Egypt holds a unique place among developing countries due to its longstanding commitment to gather information on the numbers and well-being of its population. But until now, there has never been a systematic effort to gather data on the group of young Egyptians poised between childhood and adulthood—its adolescents. Today, Egypt has the largest cohort of adolescents in its history, more than 13 million boys and girls between the ages of 10 and 19 according to its 1996 census. Their experiences during the transition to adulthood will profoundly affect how the nation makes its transition into the next century. This research report contains the early findings of a nationally representative survey of 9,000 adolescents aged 10-19 and their parents, conducted in 1997, and aims to provide a comprehensive picture of the contemporary situation of Egypt’s young people. The report attempts to achieve a fuller understanding of the major developmental “tasks” each adolescent undertakes as he or she moves toward the roles and responsibilities of adulthood, as well as household perspectives on the services and institutions available in Egypt to support those transitions.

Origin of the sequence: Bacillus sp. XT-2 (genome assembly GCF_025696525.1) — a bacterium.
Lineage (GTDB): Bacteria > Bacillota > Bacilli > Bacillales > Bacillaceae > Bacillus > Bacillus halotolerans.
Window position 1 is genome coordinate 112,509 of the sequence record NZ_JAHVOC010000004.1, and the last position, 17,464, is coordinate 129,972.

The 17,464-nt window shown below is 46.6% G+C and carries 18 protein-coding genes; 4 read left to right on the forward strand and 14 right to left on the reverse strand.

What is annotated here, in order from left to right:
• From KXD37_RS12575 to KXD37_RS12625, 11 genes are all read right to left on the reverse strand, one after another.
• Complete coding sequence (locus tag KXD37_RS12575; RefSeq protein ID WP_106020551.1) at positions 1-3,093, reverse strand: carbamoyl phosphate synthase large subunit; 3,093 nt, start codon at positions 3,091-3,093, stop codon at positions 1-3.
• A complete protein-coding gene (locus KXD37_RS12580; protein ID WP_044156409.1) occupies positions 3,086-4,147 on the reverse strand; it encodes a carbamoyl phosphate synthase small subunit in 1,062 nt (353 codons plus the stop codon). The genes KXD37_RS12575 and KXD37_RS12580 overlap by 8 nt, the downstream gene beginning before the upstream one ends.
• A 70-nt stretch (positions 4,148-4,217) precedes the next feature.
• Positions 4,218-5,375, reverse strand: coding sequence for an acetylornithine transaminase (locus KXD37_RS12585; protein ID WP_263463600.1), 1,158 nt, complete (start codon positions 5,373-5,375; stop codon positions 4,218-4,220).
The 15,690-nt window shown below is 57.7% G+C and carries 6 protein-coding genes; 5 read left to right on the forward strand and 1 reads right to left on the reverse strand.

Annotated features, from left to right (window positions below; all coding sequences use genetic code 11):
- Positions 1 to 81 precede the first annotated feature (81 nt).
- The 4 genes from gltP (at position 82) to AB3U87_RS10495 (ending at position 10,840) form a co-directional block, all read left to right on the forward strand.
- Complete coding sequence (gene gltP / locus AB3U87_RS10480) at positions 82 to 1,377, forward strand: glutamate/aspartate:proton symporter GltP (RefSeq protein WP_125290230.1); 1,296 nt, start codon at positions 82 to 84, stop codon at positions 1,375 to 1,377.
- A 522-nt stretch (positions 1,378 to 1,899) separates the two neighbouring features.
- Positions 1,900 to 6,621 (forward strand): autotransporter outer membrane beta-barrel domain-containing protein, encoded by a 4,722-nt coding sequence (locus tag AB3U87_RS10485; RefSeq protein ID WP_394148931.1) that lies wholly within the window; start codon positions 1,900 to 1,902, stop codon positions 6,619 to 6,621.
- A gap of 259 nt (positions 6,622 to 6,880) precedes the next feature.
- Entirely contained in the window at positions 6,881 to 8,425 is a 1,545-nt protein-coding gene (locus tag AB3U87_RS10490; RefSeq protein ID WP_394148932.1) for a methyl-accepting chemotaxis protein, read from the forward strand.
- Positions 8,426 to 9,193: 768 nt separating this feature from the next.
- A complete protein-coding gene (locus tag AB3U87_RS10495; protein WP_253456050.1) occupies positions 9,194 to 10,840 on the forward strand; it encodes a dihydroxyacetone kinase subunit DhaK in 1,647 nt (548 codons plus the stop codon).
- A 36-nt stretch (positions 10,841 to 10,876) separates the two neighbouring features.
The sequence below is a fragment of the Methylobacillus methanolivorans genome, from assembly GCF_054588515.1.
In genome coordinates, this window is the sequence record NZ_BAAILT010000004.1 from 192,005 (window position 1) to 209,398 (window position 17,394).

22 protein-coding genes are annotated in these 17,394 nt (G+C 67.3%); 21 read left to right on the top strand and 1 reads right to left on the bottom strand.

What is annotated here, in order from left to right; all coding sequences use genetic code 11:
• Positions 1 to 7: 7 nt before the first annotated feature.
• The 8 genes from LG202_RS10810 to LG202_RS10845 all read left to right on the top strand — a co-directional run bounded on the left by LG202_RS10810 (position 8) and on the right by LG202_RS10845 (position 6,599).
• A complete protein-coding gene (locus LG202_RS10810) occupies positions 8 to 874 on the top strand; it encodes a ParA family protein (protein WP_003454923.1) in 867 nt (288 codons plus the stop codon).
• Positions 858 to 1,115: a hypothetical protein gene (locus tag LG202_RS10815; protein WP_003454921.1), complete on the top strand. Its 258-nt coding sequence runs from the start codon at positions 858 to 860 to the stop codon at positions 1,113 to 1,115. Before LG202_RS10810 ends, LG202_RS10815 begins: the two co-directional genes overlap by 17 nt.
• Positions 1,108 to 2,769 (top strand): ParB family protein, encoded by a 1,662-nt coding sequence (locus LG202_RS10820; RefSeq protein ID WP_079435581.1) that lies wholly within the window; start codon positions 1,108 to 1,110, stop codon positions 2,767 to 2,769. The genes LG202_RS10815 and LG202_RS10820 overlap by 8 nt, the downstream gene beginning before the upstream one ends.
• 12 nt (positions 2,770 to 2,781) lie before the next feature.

El Tawila, Sahar, Omaima El-Gibaly, Barbara L. Ibrahim, Fikrat El Sahn, Sunny Sallam, Susan M. Lee, Barbara Mensch, Hind Wassef, Sarah Bukhari, and Osman Galal. 1999. "Transitions to Adulthood: A National Survey of Adolescents in Egypt [1st edition, in Arabic]." Cairo: Population Council.
Survey of Young People in Egypt